Technique is everything.
At CINCH we focus a lot on teaching and developing optimal technique. Power is often the only focus, but when you have good technique you can go much faster with less power.
Here we have CINCH athlete Andie Fasen using very good seated technique to win a long sprint at the end of hard road race. Andie is a rider that is in between all the Rider Type “norms” and thus, technique is the one of the big separators for her. She can climb well but is not a pure climber. She can sprint well but is smaller and less powerful than most sprinters. She has less threshold power than most time trialists, but she can beat them in A break away like here..
Andie’s race winning performances are great examples of how the little things make the big differences. Let’s look at her seated technique and what he does with the Three Points of Power to get maximum power transfer and make his watts faster than the other riders watts.
Thumbs on top the the hoods to create a strong lock on the bars. This is used to pull in on the hoods while bring the elbow towards the core with each downstroke. Elbows are bent to help engage and use core on each downstroke.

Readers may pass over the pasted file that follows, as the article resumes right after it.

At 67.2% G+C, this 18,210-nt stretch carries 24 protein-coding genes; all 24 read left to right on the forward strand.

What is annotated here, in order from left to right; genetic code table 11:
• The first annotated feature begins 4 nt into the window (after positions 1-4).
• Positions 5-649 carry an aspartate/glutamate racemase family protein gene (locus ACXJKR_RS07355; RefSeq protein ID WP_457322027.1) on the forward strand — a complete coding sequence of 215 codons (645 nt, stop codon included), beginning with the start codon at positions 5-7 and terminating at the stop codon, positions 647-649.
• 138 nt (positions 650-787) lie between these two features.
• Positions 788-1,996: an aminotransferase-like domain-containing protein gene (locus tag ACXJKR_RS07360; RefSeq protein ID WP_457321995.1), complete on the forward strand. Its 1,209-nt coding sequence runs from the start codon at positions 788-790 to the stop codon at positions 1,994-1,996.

Pelvis forward on the seat and rotated down to get in front of downstroke making it more powerful.
Heel up on the bottom of upstroke while while pulling up with calves, hamstrings, and hip flexors. Drop heel down over the top of the downstroke and drive with it to the bottom of the downstroke.
Using the Three Points of Power with these three techniques, Andie is able to create more power while making that power faster as it is delivered to the bike in the most effective manner.